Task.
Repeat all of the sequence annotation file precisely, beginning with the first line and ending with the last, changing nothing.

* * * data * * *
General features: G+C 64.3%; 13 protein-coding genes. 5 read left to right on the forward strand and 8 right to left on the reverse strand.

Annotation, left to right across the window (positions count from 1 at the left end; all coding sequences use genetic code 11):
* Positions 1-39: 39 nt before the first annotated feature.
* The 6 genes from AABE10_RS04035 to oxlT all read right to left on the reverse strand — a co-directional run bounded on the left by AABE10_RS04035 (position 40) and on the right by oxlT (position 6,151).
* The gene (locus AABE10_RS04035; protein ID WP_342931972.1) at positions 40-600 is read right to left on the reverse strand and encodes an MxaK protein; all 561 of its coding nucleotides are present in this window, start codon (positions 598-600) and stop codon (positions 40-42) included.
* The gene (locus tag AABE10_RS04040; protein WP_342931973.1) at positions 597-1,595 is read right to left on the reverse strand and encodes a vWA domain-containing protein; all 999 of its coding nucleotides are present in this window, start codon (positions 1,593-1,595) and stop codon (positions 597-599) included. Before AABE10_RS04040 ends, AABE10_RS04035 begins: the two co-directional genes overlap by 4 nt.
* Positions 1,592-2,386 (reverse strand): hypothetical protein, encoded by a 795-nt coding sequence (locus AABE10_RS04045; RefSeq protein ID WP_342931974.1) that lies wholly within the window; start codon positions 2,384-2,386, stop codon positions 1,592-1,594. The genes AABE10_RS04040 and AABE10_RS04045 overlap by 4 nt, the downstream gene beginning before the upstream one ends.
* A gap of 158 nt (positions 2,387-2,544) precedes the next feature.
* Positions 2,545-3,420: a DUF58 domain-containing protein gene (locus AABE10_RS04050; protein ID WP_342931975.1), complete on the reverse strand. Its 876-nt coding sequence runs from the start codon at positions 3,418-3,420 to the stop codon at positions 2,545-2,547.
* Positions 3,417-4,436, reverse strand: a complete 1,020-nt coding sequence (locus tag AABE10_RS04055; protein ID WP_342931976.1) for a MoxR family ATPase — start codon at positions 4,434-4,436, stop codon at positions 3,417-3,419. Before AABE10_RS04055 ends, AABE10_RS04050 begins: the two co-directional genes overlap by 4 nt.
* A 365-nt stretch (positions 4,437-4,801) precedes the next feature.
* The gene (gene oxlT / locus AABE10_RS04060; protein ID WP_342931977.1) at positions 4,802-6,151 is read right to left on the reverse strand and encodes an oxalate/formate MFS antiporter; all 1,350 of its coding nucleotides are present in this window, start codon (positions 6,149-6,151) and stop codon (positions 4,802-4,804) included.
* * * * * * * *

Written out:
General features: G+C 64.3%; 13 protein-coding genes. 5 read left to right on the forward strand and 8 right to left on the reverse strand.

Annotation, left to right across the window (positions count from 1 at the left end; all coding sequences use genetic code 11):
* Positions 1-39: 39 nt before the first annotated feature.
* The 6 genes from AABE10_RS04035 to oxlT all read right to left on the reverse strand — a co-directional run bounded on the left by AABE10_RS04035 (position 40) and on the right by oxlT (position 6,151).
* The gene (locus AABE10_RS04035; protein ID WP_342931972.1) at positions 40-600 is read right to left on the reverse strand and encodes an MxaK protein; all 561 of its coding nucleotides are present in this window, start codon (positions 598-600) and stop codon (positions 40-42) included.
* The gene (locus tag AABE10_RS04040; protein WP_342931973.1) at positions 597-1,595 is read right to left on the reverse strand and encodes a vWA domain-containing protein; all 999 of its coding nucleotides are present in this window, start codon (positions 1,593-1,595) and stop codon (positions 597-599) included. Before AABE10_RS04040 ends, AABE10_RS04035 begins: the two co-directional genes overlap by 4 nt.
* Positions 1,592-2,386 (reverse strand): hypothetical protein, encoded by a 795-nt coding sequence (locus AABE10_RS04045; RefSeq protein ID WP_342931974.1) that lies wholly within the window; start codon positions 2,384-2,386, stop codon positions 1,592-1,594. The genes AABE10_RS04040 and AABE10_RS04045 overlap by 4 nt, the downstream gene beginning before the upstream one ends.
* A gap of 158 nt (positions 2,387-2,544) precedes the next feature.
* Positions 2,545-3,420: a DUF58 domain-containing protein gene (locus AABE10_RS04050; protein ID WP_342931975.1), complete on the reverse strand. Its 876-nt coding sequence runs from the start codon at positions 3,418-3,420 to the stop codon at positions 2,545-2,547.
* Positions 3,417-4,436, reverse strand: a complete 1,020-nt coding sequence (locus tag AABE10_RS04055; protein ID WP_342931976.1) for a MoxR family ATPase — start codon at positions 4,434-4,436, stop codon at positions 3,417-3,419. Before AABE10_RS04055 ends, AABE10_RS04050 begins: the two co-directional genes overlap by 4 nt.
* A 365-nt stretch (positions 4,437-4,801) precedes the next feature.
* The gene (gene oxlT / locus AABE10_RS04060; protein ID WP_342931977.1) at positions 4,802-6,151 is read right to left on the reverse strand and encodes an oxalate/formate MFS antiporter; all 1,350 of its coding nucleotides are present in this window, start codon (positions 6,149-6,151) and stop codon (positions 4,802-4,804) included.